Estrogen causes the cytoplasmic destabilization of albumin and γ-fibrinogen mRNA in Xenopus laevis liver. The purpose of the present study was to determine whether mRNA destabilization is a generalized phenomenon in response to estrogen, or whether this process is restricted to a particular class of mRNAs. To address this, we have expanded our bank of serum protein-coding cDNA clones to include transferrin, the second protein of inter-α-trypsin inhibitor and clone 12B, for which there is no mammalian homolog. Together with albumin and γ-fibrinogen, these represent more than 85% of the mRNAs encoding liver secreted proteins. Estrogen administration to male Xenopus or to liver explant cultures causes the generalized disappearance of all of these mRNAs. In contrast, estrogen has no effect on actin, ferritin, or poly(A)-binding protein mRNA, all of which encode intracellular proteins. We have previously demonstrated that albumin mRNA is degraded in both messenger ribonucleoprotein and polysome fractions. Sucrose gradient analysis demonstrates the same pattern for degradation of all other serum protein-coding mRNAs. Estrogen has no effect on the amounts or gradient distribution of actin, ferritin, or poly(A)-binding protein mRNA. We conclude that regulated destabilization of mRNAs encoding secreted proteins is a generalized phenomenon in response to estrogen stimulation of Xenopus liver.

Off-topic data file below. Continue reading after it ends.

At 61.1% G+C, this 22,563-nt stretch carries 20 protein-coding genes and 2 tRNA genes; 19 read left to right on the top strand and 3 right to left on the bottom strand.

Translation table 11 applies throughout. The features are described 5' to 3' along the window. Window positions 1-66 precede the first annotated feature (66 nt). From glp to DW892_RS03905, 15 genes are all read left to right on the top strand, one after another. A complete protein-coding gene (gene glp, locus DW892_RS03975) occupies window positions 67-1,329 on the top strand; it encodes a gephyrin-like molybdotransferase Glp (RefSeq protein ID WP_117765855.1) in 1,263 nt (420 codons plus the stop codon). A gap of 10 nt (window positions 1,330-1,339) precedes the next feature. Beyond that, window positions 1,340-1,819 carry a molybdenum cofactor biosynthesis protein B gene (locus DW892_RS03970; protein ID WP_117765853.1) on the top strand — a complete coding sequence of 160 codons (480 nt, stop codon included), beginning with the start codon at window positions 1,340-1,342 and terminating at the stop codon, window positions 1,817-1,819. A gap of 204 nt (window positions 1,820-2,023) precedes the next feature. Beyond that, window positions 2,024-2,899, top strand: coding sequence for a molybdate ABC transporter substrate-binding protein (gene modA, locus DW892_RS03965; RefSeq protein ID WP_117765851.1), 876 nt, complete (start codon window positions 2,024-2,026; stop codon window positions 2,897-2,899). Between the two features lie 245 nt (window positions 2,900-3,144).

ASJC Scopus subject areas
- Molecular Biology